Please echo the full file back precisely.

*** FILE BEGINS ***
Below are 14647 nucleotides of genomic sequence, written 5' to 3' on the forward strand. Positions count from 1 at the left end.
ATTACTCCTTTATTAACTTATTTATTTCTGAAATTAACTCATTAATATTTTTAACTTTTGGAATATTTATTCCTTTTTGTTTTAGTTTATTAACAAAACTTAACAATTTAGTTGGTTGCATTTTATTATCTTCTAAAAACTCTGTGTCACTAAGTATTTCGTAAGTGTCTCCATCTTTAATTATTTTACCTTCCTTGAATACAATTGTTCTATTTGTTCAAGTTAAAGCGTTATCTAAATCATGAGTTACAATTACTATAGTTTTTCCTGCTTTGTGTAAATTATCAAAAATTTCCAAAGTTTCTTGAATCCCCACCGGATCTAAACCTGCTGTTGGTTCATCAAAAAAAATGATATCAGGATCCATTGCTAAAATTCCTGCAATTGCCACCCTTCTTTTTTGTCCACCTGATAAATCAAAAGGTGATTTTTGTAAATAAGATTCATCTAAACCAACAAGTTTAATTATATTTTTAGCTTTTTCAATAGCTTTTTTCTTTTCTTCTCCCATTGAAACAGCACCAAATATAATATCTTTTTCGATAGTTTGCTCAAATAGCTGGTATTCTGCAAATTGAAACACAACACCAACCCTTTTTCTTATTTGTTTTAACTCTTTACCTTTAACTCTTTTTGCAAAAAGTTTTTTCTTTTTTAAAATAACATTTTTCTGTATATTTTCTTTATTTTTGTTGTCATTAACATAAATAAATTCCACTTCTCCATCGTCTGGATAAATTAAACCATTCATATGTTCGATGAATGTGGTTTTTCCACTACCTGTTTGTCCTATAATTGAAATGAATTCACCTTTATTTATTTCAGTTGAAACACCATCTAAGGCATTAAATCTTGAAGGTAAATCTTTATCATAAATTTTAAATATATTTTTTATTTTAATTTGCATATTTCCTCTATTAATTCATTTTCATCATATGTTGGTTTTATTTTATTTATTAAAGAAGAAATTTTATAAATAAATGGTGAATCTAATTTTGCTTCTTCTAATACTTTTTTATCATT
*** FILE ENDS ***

Below are 14647 nucleotides of genomic sequence, written 5' to 3' on the forward strand. Positions count from 1 at the left end.
ATTACTCCTTTATTAACTTATTTATTTCTGAAATTAACTCATTAATATTTTTAACTTTTGGAATATTTATTCCTTTTTGTTTTAGTTTATTAACAAAACTTAACAATTTAGTTGGTTGCATTTTATTATCTTCTAAAAACTCTGTGTCACTAAGTATTTCGTAAGTGTCTCCATCTTTAATTATTTTACCTTCCTTGAATACAATTGTTCTATTTGTTCAAGTTAAAGCGTTATCTAAATCATGAGTTACAATTACTATAGTTTTTCCTGCTTTGTGTAAATTATCAAAAATTTCCAAAGTTTCTTGAATCCCCACCGGATCTAAACCTGCTGTTGGTTCATCAAAAAAAATGATATCAGGATCCATTGCTAAAATTCCTGCAATTGCCACCCTTCTTTTTTGTCCACCTGATAAATCAAAAGGTGATTTTTGTAAATAAGATTCATCTAAACCAACAAGTTTAATTATATTTTTAGCTTTTTCAATAGCTTTTTTCTTTTCTTCTCCCATTGAAACAGCACCAAATATAATATCTTTTTCGATAGTTTGCTCAAATAGCTGGTATTCTGCAAATTGAAACACAACACCAACCCTTTTTCTTATTTGTTTTAACTCTTTACCTTTAACTCTTTTTGCAAAAAGTTTTTTCTTTTTTAAAATAACATTTTTCTGTATATTTTCTTTATTTTTGTTGTCATTAACATAAATAAATTCCACTTCTCCATCGTCTGGATAAATTAAACCATTCATATGTTCGATGAATGTGGTTTTTCCACTACCTGTTTGTCCTATAATTGAAATGAATTCACCTTTATTTATTTCAGTTGAAACACCATCTAAGGCATTAAATCTTGAAGGTAAATCTTTATCATAAATTTTAAATATATTTTTTATTTTAATTTGCATATTTCCTCTATTAATTCATTTTCATCATATGTTGGTTTTATTTTATTTATTAAAGAAGAAATTTTATAAATAAATGGTGAATCTAATTTTGCTTCTTCTAATACTTTTTTATCATT